I love YA. I love the books, the writers, the passion that both the writers and the books inspire, and the principle of turning YA books into movies. We get lots of teens looking for copies of The Hunger Games or The Maze Runner (I’ll never miss a chance to link to that trailer) because the movie, or the prospect of the movie, has turned them on to the book.
But for every movie with the success of and adherence to the source material of the Hunger Games, there’s a Giver (or, as the above article points out, an Ender’s Game or an Eragon).
So why don’t some book-to-movie adaptations work? Or, more succinctly, where did The Giver go wrong?
First, you can’t mess with the source material. I think that the more faithful a movie is to the book, the better the movie will do in the box office and, naturally, with the fans. We the fans are very possessive of the books. The writers of The Fault in Our Stars movie kept a lot of the source material – and the original dialogue – from the novel. It didn’t hurt that John Green had unprecedented access to the set and even a voice in casting. Naturally, both the movie and the book resembled each other.
The problem with The Giver was that for godsakes, the first trailer was in color! I mean, I don’t want to spoil the book, but there is a MAJOR problem with that decision. I decided once I saw the trailer that I wouldn’t be seeing the movie, since they got one of the most fundamental quirks of the book all wrong. How could I trust the filmmakers after that?
Second, fans of the book cast the characters within their imaginations. Daniel Radcliffe was a good Harry Potter, for instance. Age-appropriate, and, trivially, resembling the Harry on the covers of the books, and Rowling’s descriptions of him.
But Brendon Thwaites, a 25-year-old actor, as a 12-year-old Jonas? It might not mean anything if Lowry’s character Jonas were older. But Jonas being 12, and all that the age implies, is crucial to the plot of the book. Jonas, at 12, is in adolescence, going through the things that adolescents go through, and I don’t believe that it can translate well when someone in his mid-twenties (I mean, come on), is trying to play a character a decade younger. (For the record, thirtysomething Gabrielle Carteris as teenage Andrea Zuckerman on Beverly Hills, 90210 was silly then, and it’s still silly now.)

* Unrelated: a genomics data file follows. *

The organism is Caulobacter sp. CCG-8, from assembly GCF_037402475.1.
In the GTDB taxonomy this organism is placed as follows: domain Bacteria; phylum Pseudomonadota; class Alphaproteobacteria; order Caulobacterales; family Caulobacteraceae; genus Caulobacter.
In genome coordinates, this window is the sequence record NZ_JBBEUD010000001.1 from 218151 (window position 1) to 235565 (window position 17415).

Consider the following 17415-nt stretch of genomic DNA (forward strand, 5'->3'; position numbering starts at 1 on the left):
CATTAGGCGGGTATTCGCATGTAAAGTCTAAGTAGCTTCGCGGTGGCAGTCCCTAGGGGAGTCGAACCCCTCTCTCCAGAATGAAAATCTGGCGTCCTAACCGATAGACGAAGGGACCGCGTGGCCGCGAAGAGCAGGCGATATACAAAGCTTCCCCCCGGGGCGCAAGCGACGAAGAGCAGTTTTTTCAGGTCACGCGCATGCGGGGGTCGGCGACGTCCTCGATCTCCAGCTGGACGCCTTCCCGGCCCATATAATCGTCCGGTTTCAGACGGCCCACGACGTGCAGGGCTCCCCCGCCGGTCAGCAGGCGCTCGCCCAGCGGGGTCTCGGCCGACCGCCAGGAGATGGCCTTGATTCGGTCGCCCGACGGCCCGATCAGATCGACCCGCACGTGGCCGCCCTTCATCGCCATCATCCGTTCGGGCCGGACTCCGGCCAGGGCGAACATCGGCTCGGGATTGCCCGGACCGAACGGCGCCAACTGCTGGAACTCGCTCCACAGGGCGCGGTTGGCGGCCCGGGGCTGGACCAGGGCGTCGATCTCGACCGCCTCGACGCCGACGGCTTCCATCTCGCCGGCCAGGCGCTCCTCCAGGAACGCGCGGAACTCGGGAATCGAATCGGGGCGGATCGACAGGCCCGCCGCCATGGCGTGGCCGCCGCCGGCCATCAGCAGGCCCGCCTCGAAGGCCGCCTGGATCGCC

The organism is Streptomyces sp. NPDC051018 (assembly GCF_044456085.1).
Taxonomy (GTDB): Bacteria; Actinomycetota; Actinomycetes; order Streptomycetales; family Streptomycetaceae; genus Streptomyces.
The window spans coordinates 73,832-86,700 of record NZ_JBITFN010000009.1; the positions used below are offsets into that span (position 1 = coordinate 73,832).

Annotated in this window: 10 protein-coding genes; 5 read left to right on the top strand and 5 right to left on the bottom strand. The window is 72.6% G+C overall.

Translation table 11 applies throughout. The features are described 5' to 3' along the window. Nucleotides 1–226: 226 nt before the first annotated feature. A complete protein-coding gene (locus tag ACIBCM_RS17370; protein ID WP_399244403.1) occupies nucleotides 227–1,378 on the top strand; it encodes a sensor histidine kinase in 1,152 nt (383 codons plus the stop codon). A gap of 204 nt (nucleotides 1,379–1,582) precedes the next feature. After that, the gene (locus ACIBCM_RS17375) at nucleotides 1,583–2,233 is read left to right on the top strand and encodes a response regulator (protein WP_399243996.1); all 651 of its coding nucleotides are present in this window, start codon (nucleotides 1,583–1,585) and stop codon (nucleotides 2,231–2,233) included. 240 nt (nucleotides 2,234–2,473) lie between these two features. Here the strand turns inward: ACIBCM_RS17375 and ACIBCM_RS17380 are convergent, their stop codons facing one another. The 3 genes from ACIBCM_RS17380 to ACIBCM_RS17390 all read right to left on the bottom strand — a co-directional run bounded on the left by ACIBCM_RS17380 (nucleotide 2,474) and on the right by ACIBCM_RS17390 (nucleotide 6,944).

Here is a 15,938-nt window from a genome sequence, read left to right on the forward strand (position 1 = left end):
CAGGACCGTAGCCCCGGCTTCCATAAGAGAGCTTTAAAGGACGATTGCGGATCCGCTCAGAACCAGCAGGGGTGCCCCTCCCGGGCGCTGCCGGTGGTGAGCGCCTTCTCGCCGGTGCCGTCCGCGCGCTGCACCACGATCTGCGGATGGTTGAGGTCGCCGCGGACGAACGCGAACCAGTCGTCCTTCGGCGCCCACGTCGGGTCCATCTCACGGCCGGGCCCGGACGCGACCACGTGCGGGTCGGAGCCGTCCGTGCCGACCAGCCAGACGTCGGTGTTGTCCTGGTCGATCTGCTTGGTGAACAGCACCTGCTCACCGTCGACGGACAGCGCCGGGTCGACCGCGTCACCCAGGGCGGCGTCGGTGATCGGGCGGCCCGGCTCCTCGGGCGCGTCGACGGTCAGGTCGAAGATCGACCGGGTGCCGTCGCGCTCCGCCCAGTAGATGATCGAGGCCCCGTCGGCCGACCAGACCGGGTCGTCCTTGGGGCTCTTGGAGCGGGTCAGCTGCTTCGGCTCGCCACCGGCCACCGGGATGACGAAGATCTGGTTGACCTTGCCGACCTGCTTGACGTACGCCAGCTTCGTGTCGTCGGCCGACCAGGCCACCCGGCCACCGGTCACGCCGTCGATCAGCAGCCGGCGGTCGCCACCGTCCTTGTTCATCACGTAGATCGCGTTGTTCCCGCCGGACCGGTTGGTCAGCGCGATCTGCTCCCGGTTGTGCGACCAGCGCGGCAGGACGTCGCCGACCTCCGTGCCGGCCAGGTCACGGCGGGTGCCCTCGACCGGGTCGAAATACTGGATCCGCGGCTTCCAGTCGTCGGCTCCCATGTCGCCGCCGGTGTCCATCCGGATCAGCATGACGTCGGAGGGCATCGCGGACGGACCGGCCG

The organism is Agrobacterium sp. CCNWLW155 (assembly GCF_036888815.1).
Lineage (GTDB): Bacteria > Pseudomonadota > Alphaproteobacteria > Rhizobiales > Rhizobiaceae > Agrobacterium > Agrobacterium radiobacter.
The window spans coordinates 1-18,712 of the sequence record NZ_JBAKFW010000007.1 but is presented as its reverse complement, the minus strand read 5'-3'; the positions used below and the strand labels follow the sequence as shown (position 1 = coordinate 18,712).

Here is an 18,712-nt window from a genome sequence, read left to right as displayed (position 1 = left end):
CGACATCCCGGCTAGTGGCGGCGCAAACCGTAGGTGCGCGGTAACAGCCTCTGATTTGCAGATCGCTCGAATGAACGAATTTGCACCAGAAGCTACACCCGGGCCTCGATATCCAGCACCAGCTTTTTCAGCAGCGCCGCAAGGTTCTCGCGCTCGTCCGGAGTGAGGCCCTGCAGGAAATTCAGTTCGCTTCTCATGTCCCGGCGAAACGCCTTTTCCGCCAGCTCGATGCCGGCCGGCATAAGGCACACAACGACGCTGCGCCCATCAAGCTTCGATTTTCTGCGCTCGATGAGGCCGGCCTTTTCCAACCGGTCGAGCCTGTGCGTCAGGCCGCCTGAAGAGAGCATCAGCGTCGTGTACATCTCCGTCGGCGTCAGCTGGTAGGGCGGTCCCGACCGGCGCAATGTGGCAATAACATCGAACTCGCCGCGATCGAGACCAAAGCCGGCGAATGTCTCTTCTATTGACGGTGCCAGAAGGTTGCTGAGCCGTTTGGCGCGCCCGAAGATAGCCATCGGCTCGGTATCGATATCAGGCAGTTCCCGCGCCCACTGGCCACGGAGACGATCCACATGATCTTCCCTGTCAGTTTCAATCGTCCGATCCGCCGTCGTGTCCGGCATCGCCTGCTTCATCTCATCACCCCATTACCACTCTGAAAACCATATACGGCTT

And finally, I think that when the audience is privy to some of the (negative) background buzz, it can affect how we interpret the movie. A perfect example was in today’s Washington Post, about Katie Holmes, linking her (alleged) involvement in (the allegedly restrictive environment of) Scientology with the restrictive, dystopian society within The Giver. If it was a wink to the audience, it was a poor choice, and if it wasn’t, astute moviegoers will make their own connections between the two.
In short, I mentioned to one of my coworkers today that I’d be open to seeing The Giver… on Netflix … if there’s another Snowmageddon … and I’ve watched everything else on my list. Hey, it has Meryl Streep, so you could do worse, but still, I couldn’t have more negative enthusiasm for this movie than I already do.
Can’t wait to read this. Murakami is a very interesting dude.
Fans of YA shouldn’t miss these.
Here’s hoping these fare better than The Giver.
An important line in an important scene. In short, another fuck-up within The Giver.
From Coworker J: What a treasure trove!
From Friend D: Sister A and I are very, very possessive of “our” covers. Our childhood covers, I mean.
From Mama Bear:
I agree with these, but I thought Holden was a douche even then, and still think he’s a douche now.
Happy Birthday, Celestina Warbeck! (If you know who that is without clicking the link, I’m proud of you.)
From Sister A: Girls get shafted. Not every YA protagonist is a Katniss Everdeen.
In What’s Annabelle Reading, I was short of books over the weekend, and e-borrowed Silver Linings Playbook. It wasn’t completely in tune with the movie (or, rather, the movie changed a lot of the plot), but I liked the writing very much. And as a football fan, it resonated deeply with me. Next I e-read the short and revealing The Reason I Jump, because I know some noncommunicative kids with autism, and I was curious as to what author Naoki Higashida had to say about living with his condition. Finally, earlier in the weekend, I’d read The Country Girls, which I found interesting – I love Ireland and books about it – but it was so dated that its relevancy was nil.